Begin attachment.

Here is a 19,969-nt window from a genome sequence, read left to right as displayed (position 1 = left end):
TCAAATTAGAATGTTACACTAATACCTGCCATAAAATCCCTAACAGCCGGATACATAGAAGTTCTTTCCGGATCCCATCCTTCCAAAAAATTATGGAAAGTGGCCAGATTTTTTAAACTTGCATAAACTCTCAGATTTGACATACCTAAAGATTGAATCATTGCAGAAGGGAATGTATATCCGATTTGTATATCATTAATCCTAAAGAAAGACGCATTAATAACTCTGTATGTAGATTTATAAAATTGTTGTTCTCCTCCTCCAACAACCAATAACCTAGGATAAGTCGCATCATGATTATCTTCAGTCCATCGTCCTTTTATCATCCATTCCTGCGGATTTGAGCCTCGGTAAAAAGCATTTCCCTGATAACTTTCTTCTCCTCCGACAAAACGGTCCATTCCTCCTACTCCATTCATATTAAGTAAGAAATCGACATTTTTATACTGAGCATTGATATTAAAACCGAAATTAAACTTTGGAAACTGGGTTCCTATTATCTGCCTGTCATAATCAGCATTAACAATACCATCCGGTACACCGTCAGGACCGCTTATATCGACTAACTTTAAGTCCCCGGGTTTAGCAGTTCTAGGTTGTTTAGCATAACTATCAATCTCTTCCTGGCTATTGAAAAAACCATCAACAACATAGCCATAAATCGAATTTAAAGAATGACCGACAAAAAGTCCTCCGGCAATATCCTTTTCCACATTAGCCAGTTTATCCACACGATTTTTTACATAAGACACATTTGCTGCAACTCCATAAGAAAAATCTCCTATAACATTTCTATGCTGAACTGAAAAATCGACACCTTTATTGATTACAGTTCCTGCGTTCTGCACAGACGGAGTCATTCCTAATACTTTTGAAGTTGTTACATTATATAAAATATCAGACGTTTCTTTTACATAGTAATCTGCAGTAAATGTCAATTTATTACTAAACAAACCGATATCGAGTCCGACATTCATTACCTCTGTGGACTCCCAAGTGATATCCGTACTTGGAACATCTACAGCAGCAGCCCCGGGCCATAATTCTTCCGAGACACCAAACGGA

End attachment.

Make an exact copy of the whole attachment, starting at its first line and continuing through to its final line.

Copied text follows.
Here is a 19,969-nt window from a genome sequence, read left to right as displayed (position 1 = left end):
TCAAATTAGAATGTTACACTAATACCTGCCATAAAATCCCTAACAGCCGGATACATAGAAGTTCTTTCCGGATCCCATCCTTCCAAAAAATTATGGAAAGTGGCCAGATTTTTTAAACTTGCATAAACTCTCAGATTTGACATACCTAAAGATTGAATCATTGCAGAAGGGAATGTATATCCGATTTGTATATCATTAATCCTAAAGAAAGACGCATTAATAACTCTGTATGTAGATTTATAAAATTGTTGTTCTCCTCCTCCAACAACCAATAACCTAGGATAAGTCGCATCATGATTATCTTCAGTCCATCGTCCTTTTATCATCCATTCCTGCGGATTTGAGCCTCGGTAAAAAGCATTTCCCTGATAACTTTCTTCTCCTCCGACAAAACGGTCCATTCCTCCTACTCCATTCATATTAAGTAAGAAATCGACATTTTTATACTGAGCATTGATATTAAAACCGAAATTAAACTTTGGAAACTGGGTTCCTATTATCTGCCTGTCATAATCAGCATTAACAATACCATCCGGTACACCGTCAGGACCGCTTATATCGACTAACTTTAAGTCCCCGGGTTTAGCAGTTCTAGGTTGTTTAGCATAACTATCAATCTCTTCCTGGCTATTGAAAAAACCATCAACAACATAGCCATAAATCGAATTTAAAGAATGACCGACAAAAAGTCCTCCGGCAATATCCTTTTCCACATTAGCCAGTTTATCCACACGATTTTTTACATAAGACACATTTGCTGCAACTCCATAAGAAAAATCTCCTATAACATTTCTATGCTGAACTGAAAAATCGACACCTTTATTGATTACAGTTCCTGCGTTCTGCACAGACGGAGTCATTCCTAATACTTTTGAAGTTGTTACATTATATAAAATATCAGACGTTTCTTTTACATAGTAATCTGCAGTAAATGTCAATTTATTACTAAACAAACCGATATCGAGTCCGACATTCATTACCTCTGTGGACTCCCAAGTGATATCCGTACTTGGAACATCTACAGCAGCAGCCCCGGGCCATAATTCTTCCGAGACACCAAACGGA